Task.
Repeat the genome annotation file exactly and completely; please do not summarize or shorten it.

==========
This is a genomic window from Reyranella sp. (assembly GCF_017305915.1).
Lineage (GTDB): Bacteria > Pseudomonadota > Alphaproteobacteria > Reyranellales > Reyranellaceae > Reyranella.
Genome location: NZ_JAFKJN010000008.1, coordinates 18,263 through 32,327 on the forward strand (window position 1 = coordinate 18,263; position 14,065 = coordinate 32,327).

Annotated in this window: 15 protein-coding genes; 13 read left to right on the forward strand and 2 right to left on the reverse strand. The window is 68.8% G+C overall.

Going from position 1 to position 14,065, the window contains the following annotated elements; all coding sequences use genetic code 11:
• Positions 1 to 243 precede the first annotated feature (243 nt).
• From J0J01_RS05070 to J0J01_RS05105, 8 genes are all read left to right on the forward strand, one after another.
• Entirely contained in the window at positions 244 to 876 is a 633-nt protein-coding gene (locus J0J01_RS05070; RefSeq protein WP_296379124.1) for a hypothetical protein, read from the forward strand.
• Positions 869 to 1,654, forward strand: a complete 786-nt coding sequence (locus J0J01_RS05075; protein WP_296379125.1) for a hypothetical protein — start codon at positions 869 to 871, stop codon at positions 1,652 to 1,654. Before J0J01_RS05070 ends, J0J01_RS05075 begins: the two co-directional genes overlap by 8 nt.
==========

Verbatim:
This is a genomic window from Reyranella sp. (assembly GCF_017305915.1).
Lineage (GTDB): Bacteria > Pseudomonadota > Alphaproteobacteria > Reyranellales > Reyranellaceae > Reyranella.
Genome location: NZ_JAFKJN010000008.1, coordinates 18,263 through 32,327 on the forward strand (window position 1 = coordinate 18,263; position 14,065 = coordinate 32,327).

Annotated in this window: 15 protein-coding genes; 13 read left to right on the forward strand and 2 right to left on the reverse strand. The window is 68.8% G+C overall.

Going from position 1 to position 14,065, the window contains the following annotated elements; all coding sequences use genetic code 11:
• Positions 1 to 243 precede the first annotated feature (243 nt).
• From J0J01_RS05070 to J0J01_RS05105, 8 genes are all read left to right on the forward strand, one after another.
• Entirely contained in the window at positions 244 to 876 is a 633-nt protein-coding gene (locus J0J01_RS05070; RefSeq protein WP_296379124.1) for a hypothetical protein, read from the forward strand.
• Positions 869 to 1,654, forward strand: a complete 786-nt coding sequence (locus J0J01_RS05075; protein WP_296379125.1) for a hypothetical protein — start codon at positions 869 to 871, stop codon at positions 1,652 to 1,654. Before J0J01_RS05070 ends, J0J01_RS05075 begins: the two co-directional genes overlap by 8 nt.